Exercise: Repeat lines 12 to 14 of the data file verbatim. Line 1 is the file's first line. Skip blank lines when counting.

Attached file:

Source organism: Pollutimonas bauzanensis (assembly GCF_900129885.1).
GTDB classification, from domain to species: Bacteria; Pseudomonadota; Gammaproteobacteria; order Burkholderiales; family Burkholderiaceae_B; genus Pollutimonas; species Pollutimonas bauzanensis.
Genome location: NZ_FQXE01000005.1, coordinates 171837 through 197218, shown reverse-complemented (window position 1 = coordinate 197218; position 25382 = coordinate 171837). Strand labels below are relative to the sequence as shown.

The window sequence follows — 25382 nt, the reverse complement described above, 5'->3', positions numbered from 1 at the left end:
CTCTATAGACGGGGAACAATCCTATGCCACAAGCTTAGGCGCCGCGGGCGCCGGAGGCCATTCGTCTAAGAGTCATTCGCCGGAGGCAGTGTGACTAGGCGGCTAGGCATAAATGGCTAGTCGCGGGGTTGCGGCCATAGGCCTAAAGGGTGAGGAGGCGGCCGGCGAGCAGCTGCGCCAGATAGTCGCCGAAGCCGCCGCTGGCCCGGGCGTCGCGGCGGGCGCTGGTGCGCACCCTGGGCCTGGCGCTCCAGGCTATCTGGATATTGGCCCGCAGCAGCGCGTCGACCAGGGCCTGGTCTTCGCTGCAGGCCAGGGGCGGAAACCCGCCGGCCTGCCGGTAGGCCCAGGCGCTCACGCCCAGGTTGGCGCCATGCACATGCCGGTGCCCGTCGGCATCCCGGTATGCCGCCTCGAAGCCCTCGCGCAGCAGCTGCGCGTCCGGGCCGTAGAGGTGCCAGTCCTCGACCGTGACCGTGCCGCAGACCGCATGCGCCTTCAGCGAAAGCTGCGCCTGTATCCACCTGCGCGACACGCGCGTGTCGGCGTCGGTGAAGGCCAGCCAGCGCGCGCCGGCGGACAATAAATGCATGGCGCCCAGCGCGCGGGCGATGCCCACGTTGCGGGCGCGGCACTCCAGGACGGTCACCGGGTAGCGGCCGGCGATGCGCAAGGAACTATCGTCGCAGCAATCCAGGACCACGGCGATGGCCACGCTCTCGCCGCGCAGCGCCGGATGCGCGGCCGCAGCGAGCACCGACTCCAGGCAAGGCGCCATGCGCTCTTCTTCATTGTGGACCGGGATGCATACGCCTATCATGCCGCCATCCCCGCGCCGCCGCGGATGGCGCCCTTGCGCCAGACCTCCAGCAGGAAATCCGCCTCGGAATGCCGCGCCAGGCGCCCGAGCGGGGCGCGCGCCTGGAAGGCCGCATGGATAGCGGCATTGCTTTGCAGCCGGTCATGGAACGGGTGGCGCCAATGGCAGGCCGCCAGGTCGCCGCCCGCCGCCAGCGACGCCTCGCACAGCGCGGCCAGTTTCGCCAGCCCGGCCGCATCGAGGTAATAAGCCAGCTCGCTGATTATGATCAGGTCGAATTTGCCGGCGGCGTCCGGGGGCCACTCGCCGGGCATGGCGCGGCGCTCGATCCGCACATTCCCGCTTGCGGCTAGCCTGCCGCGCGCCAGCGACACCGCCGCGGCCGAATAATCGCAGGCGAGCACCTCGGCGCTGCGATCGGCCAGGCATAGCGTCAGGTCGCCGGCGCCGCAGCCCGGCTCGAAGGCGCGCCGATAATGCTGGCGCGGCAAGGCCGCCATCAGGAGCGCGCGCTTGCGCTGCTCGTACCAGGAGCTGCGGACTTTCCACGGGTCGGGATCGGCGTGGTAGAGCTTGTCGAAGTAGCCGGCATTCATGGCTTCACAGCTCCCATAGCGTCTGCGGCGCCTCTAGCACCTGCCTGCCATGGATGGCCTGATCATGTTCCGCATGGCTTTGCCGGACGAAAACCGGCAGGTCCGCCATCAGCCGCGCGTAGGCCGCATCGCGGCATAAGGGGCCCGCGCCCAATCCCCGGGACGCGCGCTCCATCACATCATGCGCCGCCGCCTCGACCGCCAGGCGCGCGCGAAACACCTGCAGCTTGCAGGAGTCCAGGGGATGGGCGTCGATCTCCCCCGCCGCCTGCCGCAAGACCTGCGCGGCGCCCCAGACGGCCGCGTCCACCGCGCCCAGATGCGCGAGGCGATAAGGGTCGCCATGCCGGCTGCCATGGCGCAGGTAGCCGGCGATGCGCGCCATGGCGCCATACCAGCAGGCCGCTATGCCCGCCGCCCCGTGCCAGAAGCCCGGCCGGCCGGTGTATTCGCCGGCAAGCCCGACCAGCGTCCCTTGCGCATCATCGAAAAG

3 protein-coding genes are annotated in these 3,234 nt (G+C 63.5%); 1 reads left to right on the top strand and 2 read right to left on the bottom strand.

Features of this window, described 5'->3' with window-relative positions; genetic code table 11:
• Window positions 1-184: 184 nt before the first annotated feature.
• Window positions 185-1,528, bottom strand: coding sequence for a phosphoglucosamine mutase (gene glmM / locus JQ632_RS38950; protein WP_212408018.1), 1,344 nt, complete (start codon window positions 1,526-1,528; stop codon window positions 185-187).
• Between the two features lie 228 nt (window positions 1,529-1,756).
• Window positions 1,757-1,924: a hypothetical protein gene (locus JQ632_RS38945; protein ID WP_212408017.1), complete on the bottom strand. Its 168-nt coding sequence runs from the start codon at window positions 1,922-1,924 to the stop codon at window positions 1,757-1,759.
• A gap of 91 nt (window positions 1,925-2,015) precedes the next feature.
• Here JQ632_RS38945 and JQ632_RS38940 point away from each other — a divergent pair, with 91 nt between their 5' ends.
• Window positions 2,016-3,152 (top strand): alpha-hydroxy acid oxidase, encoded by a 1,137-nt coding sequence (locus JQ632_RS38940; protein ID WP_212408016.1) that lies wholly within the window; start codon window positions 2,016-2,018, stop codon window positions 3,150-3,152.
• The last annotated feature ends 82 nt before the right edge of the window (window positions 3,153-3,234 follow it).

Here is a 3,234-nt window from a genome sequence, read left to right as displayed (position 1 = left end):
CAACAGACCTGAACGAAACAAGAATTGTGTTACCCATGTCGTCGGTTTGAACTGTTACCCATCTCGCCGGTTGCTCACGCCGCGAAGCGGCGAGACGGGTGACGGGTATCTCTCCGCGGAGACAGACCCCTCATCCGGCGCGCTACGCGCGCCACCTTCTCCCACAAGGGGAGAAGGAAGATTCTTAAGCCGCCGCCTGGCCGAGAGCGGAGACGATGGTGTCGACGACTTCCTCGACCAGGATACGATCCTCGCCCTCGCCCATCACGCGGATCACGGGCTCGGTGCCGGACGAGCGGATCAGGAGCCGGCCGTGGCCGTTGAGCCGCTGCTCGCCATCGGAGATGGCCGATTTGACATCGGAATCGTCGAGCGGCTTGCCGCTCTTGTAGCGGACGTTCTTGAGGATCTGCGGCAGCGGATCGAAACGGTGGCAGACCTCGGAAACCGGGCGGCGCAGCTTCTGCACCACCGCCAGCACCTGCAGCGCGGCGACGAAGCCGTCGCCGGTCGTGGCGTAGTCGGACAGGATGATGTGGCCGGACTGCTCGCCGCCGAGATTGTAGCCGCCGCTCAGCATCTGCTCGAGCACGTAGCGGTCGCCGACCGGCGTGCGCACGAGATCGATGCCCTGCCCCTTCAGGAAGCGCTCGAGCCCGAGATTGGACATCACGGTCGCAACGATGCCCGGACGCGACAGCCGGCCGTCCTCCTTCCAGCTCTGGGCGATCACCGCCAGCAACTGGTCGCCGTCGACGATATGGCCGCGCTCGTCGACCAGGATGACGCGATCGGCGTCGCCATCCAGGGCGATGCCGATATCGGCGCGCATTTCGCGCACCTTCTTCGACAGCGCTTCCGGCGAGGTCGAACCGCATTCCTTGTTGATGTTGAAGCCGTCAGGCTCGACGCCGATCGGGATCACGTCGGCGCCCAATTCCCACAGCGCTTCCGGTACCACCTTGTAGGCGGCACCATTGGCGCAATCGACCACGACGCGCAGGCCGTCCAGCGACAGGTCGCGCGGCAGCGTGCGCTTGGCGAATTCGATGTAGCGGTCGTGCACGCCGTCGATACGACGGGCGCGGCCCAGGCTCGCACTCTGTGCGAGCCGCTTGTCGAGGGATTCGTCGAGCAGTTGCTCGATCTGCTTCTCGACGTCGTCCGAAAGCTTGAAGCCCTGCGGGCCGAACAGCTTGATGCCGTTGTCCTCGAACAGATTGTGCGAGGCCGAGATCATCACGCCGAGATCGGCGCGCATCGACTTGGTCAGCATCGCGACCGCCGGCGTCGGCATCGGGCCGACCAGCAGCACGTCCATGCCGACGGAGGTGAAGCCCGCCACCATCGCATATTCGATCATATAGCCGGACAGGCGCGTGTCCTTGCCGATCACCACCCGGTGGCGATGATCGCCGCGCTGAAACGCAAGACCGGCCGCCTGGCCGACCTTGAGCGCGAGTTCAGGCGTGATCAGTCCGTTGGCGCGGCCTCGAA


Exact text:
• A gap of 91 nt (window positions 1,925-2,015) precedes the next feature.
• Here JQ632_RS38945 and JQ632_RS38940 point away from each other — a divergent pair, with 91 nt between their 5' ends.
• Window positions 2,016-3,152 (top strand): alpha-hydroxy acid oxidase, encoded by a 1,137-nt coding sequence (locus JQ632_RS38940; protein ID WP_212408016.1) that lies wholly within the window; start codon window positions 2,016-2,018, stop codon window positions 3,150-3,152.